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Title: Determining the efficacy of novel anti-androgens in models of castrate resistant prostate cancer
Author: O'Neill, Daniel James
ISNI:       0000 0004 6346 8575
Awarding Body: University of Newcastle upon Tyne
Current Institution: University of Newcastle upon Tyne
Date of Award: 2014
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Currently, androgen ablation therapy for advanced prostate cancer (PCa) attempts to inactivate the androgen receptor (AR) by diminishing circulating androgen levels and/or inhibiting AR ligand-binding. Although patient response is initially positive, the cancer ultimately recurs in a more aggressive and therapy-resistant form, termed ‘castration- resistant’ PCa (CRPC). Importantly, the majority of CRPCs retain AR dependency, supported by the continued expression of functional AR as well as androgen-dependent genes, suggesting new AR targeting therapies will be beneficial in this disease. One method of overcoming castration resistance is the selection of mutations residing in the AR ligand binding domain (LBD) which allows receptor activation in response to promiscuous ligands such as estrogens, progesterone, cortisol and anti-androgens. Recently, a novel AR-targeting compound, AZD3514, has been developed by AstraZeneca that modulates AR signalling by inhibiting ligand driven activity in addition to initiating AR protein down-regulation. However, given that this and other next-generation anti-androgens are to be used in advanced PCa, an important consideration in future treatment is to determine whether these targeted therapies will be effective in forms of CRPC and AR mutations. Here we outline the mechanism of AZD3514 action before determining the efficacy of next-generation anti-androgens in models of CRPC using three distinct approaches. Firstly, compound efficacy was determined in a panel of in vitro cell line models reflecting aspects of CRPC including anti-androgen therapy resistance, AR amplification and AR-variants. Secondly, the compounds were tested in the background of an AR negative PCa cell line transiently expressing AR mutants, which was coupled to a luciferase based reporter assay to measure AR transcriptional activity. Thirdly, a physiologically relevant AR rescue/replacement approach was generated in the background of LNCaP cells using targeted siRNA oligos to effectively knockdown endogenous AR without impacting on the expression of an ectopically expressed mutant. This approach permitted the functional interrogation of any given AR mutant, however we focussed on the casodex activating ARw74ii. mutant to demonstrate the models effectiveness and ability to be targeted by next generation anti-androgens. Finally, following validation of the AR\v74il rescue model, we performed microarray analysis to interrogate the casodex/ARw74iL transcriptional program to identify casodex-induced genes that could be of potential as future biomarkers or therapeutic targets.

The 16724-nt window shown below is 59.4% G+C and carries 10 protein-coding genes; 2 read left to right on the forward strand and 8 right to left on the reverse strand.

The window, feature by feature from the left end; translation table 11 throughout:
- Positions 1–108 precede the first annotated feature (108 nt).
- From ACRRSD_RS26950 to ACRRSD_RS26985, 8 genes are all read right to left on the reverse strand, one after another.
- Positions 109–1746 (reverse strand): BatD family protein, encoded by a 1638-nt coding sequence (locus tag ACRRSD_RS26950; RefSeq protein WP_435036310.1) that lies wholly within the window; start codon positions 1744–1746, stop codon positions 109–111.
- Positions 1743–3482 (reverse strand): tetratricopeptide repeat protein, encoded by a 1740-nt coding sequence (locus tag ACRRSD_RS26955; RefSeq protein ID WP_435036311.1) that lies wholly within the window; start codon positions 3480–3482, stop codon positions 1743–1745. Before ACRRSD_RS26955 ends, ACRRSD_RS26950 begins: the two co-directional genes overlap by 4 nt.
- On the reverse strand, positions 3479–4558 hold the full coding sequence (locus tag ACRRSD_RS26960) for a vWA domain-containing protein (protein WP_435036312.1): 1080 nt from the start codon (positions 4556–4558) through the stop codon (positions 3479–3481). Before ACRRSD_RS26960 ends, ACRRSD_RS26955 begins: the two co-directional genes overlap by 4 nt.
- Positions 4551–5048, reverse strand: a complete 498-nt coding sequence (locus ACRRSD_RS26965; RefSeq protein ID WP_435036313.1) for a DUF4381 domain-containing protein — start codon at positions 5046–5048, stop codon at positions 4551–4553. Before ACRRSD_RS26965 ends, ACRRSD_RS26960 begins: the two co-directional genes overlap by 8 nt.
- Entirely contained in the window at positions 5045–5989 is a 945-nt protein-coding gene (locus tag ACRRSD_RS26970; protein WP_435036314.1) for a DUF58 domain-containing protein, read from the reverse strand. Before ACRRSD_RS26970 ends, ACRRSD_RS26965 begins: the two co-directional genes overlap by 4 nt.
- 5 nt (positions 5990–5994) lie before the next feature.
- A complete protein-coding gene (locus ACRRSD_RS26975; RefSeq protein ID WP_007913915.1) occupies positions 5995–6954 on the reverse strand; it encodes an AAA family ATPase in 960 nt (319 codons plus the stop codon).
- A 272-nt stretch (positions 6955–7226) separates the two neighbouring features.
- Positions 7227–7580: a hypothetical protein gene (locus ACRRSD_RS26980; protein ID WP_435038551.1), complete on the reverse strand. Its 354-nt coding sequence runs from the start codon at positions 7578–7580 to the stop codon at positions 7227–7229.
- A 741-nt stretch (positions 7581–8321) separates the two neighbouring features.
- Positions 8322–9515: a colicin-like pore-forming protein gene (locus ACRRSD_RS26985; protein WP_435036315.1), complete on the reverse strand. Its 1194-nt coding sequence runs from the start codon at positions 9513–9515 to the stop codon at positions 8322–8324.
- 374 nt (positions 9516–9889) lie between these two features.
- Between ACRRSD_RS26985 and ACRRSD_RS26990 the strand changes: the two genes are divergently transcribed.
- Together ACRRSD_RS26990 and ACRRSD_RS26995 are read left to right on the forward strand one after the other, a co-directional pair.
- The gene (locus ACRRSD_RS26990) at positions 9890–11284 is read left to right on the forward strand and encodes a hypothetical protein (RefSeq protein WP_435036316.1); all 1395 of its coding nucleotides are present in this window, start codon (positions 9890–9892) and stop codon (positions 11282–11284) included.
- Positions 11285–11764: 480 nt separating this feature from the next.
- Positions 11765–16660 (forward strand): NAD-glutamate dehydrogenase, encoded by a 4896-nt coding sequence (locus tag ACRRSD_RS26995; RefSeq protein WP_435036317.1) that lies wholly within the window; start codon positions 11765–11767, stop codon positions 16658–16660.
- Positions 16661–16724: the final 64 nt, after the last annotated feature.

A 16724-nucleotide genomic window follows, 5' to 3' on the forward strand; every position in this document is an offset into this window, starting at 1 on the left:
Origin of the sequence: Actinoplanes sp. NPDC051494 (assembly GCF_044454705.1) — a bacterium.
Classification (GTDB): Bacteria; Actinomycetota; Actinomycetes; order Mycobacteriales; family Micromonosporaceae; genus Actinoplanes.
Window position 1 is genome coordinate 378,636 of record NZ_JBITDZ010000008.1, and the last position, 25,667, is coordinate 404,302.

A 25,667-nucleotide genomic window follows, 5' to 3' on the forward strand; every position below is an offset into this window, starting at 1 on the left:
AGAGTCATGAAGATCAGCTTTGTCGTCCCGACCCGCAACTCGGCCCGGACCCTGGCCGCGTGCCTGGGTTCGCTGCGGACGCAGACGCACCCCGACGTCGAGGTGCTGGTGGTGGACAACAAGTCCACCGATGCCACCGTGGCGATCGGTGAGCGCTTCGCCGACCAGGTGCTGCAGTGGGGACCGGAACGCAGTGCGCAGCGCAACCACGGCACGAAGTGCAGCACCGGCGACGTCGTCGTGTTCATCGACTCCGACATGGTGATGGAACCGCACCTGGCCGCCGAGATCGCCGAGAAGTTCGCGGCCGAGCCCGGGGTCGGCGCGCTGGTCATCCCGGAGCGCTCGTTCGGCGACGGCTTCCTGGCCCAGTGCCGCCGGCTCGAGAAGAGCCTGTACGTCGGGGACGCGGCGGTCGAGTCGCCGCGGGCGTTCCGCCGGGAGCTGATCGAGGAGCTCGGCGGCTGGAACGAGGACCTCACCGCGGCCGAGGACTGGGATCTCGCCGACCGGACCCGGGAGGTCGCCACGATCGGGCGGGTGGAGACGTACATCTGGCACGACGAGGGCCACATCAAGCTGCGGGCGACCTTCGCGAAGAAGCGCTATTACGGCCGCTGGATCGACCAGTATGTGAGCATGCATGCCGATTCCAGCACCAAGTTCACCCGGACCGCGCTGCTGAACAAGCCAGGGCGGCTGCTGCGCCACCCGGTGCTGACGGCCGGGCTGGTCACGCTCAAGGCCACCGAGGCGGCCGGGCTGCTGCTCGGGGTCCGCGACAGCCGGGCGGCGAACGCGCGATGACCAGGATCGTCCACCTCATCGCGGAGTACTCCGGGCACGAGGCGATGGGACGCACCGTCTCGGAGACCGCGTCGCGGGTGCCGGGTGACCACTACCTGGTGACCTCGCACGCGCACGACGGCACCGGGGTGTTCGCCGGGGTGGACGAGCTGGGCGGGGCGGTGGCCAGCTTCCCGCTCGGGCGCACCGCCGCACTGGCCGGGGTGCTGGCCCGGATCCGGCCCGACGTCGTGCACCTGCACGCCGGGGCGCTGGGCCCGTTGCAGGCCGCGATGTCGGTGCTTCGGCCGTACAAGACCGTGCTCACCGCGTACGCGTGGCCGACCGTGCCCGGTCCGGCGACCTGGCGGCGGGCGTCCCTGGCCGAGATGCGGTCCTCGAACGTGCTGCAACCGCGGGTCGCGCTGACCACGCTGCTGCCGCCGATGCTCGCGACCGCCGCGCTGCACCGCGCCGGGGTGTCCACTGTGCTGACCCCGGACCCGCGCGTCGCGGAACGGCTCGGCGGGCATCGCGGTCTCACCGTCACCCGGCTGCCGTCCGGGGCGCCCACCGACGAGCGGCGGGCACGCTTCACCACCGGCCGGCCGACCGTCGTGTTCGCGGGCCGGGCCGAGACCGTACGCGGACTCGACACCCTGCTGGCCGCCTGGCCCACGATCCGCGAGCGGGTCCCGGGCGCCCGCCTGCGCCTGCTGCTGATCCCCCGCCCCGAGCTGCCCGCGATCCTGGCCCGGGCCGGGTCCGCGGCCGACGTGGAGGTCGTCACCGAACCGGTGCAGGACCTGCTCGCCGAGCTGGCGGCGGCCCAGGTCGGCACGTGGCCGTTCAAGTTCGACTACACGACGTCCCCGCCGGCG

Supervisor: Not available Sponsor: Not available
Qualification Name: Thesis (Ph.D.) Qualification Level: Doctoral
EThOS ID:  DOI: Not available